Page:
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Beijing demands apology from AFC chief
Updated: 2004-07-19 15:22

Furious Beijing football authorities and fans are demanding Asian Football Confederation chief Peter Velappan retract comments he made accusing fans of being rude and the city unfit to host major sporting events as the 2008 Olympic Games.

Asian Football Confederation chief Peter Velappan gestures during an inspection tour of a Jinan stadium in Shandong Province, another venue for the 13th Asian Cup in this May 26, 2004 file photo. [newsphoto]
Many of Beijing's major newspapers carried front-page stories quoting Beijing Football Association secretary general Zhang Heng insisting that Velappan apologise.

A fuming Velappan on Saturday threatened to withdraw Asian football from Beijing after fans booed speeches by dignitaries and stayed away from the opening game of the Asian Cup in Beijing's Workers' Stadium, in which China drew 2-2 with Bahrain.

He went as far as suggesting the city was not up to hosting the Olympics in 2008.

"Ever since Beijing got the chance to organise the Asian Cup for 2004, me and my colleagues have worked hard in the preparations," said Zhang in an open letter to the media.

"After the opening ceremony, we were very happy. We think we offered a very good opening ceremony.

"But just at that time, after the match between China and Bahrain, Velappan spoke some words which went beyond the Asian Cup. They harmed the feelings of Beijing people," Zhang said in the open letter.

At the press conference after the game, which, as a common practice, should be the venue for the coaches of the two teams, Velappan made the comments, uninvited and unexpectedly.

"Surely, even if the opening ceremony and what we have done for the Asian Cup is not perfect, this is not a reason for Velappan to doubt if Beijing is capable of holding the Olympic Games .

"Myself, I am a good friend of Velappan but I have to say that his comments are wrong.

"As the secretary of the Beijing organising committee, I demand Velappan explain himself and apologise to Beijing football fans and football people."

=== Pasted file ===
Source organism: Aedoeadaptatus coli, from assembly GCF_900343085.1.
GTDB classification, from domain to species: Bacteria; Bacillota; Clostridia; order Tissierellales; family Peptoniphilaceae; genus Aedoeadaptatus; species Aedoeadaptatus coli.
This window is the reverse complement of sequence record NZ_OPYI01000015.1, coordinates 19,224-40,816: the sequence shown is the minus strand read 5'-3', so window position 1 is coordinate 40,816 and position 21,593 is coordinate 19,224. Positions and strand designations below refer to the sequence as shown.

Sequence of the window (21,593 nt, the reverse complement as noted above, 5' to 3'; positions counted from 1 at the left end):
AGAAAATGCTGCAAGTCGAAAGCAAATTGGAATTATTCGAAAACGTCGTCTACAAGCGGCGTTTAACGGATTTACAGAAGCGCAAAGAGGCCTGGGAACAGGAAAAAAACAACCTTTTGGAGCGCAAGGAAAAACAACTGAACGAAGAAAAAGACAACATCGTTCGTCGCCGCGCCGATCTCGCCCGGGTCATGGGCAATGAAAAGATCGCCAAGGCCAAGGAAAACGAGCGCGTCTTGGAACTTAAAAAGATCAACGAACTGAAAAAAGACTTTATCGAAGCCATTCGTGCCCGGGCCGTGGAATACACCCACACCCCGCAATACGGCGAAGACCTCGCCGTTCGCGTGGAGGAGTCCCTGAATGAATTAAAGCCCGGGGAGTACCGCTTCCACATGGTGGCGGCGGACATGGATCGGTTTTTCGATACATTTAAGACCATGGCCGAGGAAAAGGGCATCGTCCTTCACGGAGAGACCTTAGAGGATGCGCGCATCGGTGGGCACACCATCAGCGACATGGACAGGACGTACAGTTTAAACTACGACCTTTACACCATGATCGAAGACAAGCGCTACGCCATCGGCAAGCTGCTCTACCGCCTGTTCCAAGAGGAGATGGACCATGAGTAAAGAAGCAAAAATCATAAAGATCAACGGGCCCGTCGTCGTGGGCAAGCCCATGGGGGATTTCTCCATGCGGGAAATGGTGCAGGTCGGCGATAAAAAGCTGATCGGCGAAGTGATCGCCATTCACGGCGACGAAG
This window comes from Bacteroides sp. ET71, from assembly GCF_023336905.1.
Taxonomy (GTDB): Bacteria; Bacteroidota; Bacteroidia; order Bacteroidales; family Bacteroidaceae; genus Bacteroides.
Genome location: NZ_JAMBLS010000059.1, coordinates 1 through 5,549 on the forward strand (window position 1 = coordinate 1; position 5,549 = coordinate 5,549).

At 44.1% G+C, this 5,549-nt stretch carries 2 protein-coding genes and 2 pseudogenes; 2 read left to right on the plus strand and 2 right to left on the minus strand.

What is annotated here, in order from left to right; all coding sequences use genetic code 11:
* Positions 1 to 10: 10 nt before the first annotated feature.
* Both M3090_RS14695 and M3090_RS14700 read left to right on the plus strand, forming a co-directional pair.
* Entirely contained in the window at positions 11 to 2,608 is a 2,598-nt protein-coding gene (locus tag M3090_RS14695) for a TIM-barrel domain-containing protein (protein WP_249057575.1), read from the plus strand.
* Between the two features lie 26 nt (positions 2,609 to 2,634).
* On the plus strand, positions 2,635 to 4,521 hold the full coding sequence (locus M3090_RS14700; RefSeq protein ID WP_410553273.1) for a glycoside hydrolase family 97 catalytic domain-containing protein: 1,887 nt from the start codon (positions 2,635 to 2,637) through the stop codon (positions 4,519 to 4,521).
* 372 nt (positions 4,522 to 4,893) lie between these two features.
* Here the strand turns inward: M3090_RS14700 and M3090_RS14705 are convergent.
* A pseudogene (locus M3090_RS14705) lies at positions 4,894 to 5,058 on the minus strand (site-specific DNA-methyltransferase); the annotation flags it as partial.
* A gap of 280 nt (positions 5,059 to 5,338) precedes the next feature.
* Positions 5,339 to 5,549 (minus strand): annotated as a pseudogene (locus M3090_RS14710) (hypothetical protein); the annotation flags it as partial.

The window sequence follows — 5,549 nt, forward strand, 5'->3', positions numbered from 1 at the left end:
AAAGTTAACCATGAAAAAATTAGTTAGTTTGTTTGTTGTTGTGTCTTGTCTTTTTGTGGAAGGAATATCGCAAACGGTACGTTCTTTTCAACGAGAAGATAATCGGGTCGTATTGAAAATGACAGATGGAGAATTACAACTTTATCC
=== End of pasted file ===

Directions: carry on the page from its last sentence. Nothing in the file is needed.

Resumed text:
Enthusiastic fans wave the Chinese national flag at the opening ceremony of the 13th Asian Cup in Beijing July 17, 2004. [newsphoto]
Fans are equally outraged and penned their own letter which three representatives handed to Velappan at his hotel Sunday evening.

"We cannot understand why you have made such comments," the letter said.

"These words are irresponsible and Beijing football fans were shocked. We are shocked and indignant.

"Your claim that Beijing is not capable of holding the Olympics harmed, seriously, our feelings.

"We demand, strongly, that you apologise. If you can't do it, we will consider you not welcome in Beijing."

The row has rippled throughout Asia with at least one newspaper running an editorial criticising the Asian soccer supremo.

"These are sweeping statements and not what we expect from the normally diplomatic Mr Velappan," the South China Morning Post said.

"His scathing attack on the people of Beijing was unjustified. And his suggestion that the capital city might not be fit to host the 2008 Olympics is ill-judged and unfair."

A spokeswoman for the Asian Cup local organising committee said fans had not been booing the opening ceremony guests, who included FIFA President Sepp Blatter, explaining that a technical glitch was responsible.

"The football fans were warm and polite," said spokeswoman Wang Hui. "The audio system for the big screen had some technical problems. The sound was delayed by 10 seconds.

"When Blatter and Velappan and other senior officials entered the stadium, the hissing and booing that they heard were not aimed at them," she said.

The booing was apparently aimed at unpopular officials of the China Football Association, the newspapers said.

Velappan was also outraged that the 66,000 capacity Workers Stadium was half empty for the opening match, but Wang played down his concerns.

"The turn-out was pretty good ... These days, it's very rare to see a full stadium with all seats occupied," Wang said.

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